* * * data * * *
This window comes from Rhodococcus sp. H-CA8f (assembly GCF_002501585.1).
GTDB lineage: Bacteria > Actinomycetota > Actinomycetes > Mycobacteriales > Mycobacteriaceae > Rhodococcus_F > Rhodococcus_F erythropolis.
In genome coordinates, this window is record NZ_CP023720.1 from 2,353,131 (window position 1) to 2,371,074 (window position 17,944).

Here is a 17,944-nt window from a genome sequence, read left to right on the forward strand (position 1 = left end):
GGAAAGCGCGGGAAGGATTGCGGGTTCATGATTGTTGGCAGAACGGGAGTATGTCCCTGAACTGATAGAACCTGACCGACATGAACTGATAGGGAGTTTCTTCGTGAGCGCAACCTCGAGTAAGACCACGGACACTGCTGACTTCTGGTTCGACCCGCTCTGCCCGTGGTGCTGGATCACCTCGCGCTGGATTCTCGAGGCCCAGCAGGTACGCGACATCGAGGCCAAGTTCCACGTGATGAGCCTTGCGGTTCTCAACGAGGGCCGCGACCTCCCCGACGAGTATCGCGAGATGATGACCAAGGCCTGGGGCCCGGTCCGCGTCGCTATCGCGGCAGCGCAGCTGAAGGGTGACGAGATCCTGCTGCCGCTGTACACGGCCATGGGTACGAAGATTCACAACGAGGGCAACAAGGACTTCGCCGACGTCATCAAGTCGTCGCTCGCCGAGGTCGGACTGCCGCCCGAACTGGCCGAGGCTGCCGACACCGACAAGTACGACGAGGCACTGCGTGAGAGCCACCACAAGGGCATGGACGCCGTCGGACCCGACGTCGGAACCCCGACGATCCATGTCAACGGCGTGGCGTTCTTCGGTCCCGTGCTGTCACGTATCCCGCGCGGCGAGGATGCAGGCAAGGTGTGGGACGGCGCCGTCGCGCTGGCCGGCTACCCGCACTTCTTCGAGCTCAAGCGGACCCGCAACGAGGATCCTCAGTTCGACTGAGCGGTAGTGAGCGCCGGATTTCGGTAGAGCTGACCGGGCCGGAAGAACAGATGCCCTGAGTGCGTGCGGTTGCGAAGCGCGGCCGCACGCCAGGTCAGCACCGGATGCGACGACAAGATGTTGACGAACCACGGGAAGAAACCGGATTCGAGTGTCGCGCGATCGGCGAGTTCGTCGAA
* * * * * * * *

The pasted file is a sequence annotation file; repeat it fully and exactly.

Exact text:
This window comes from Rhodococcus sp. H-CA8f (assembly GCF_002501585.1).
GTDB lineage: Bacteria > Actinomycetota > Actinomycetes > Mycobacteriales > Mycobacteriaceae > Rhodococcus_F > Rhodococcus_F erythropolis.
In genome coordinates, this window is record NZ_CP023720.1 from 2,353,131 (window position 1) to 2,371,074 (window position 17,944).

Here is a 17,944-nt window from a genome sequence, read left to right on the forward strand (position 1 = left end):
GGAAAGCGCGGGAAGGATTGCGGGTTCATGATTGTTGGCAGAACGGGAGTATGTCCCTGAACTGATAGAACCTGACCGACATGAACTGATAGGGAGTTTCTTCGTGAGCGCAACCTCGAGTAAGACCACGGACACTGCTGACTTCTGGTTCGACCCGCTCTGCCCGTGGTGCTGGATCACCTCGCGCTGGATTCTCGAGGCCCAGCAGGTACGCGACATCGAGGCCAAGTTCCACGTGATGAGCCTTGCGGTTCTCAACGAGGGCCGCGACCTCCCCGACGAGTATCGCGAGATGATGACCAAGGCCTGGGGCCCGGTCCGCGTCGCTATCGCGGCAGCGCAGCTGAAGGGTGACGAGATCCTGCTGCCGCTGTACACGGCCATGGGTACGAAGATTCACAACGAGGGCAACAAGGACTTCGCCGACGTCATCAAGTCGTCGCTCGCCGAGGTCGGACTGCCGCCCGAACTGGCCGAGGCTGCCGACACCGACAAGTACGACGAGGCACTGCGTGAGAGCCACCACAAGGGCATGGACGCCGTCGGACCCGACGTCGGAACCCCGACGATCCATGTCAACGGCGTGGCGTTCTTCGGTCCCGTGCTGTCACGTATCCCGCGCGGCGAGGATGCAGGCAAGGTGTGGGACGGCGCCGTCGCGCTGGCCGGCTACCCGCACTTCTTCGAGCTCAAGCGGACCCGCAACGAGGATCCTCAGTTCGACTGAGCGGTAGTGAGCGCCGGATTTCGGTAGAGCTGACCGGGCCGGAAGAACAGATGCCCTGAGTGCGTGCGGTTGCGAAGCGCGGCCGCACGCCAGGTCAGCACCGGATGCGACGACAAGATGTTGACGAACCACGGGAAGAAACCGGATTCGAGTGTCGCGCGATCGGCGAGTTCGTCGAA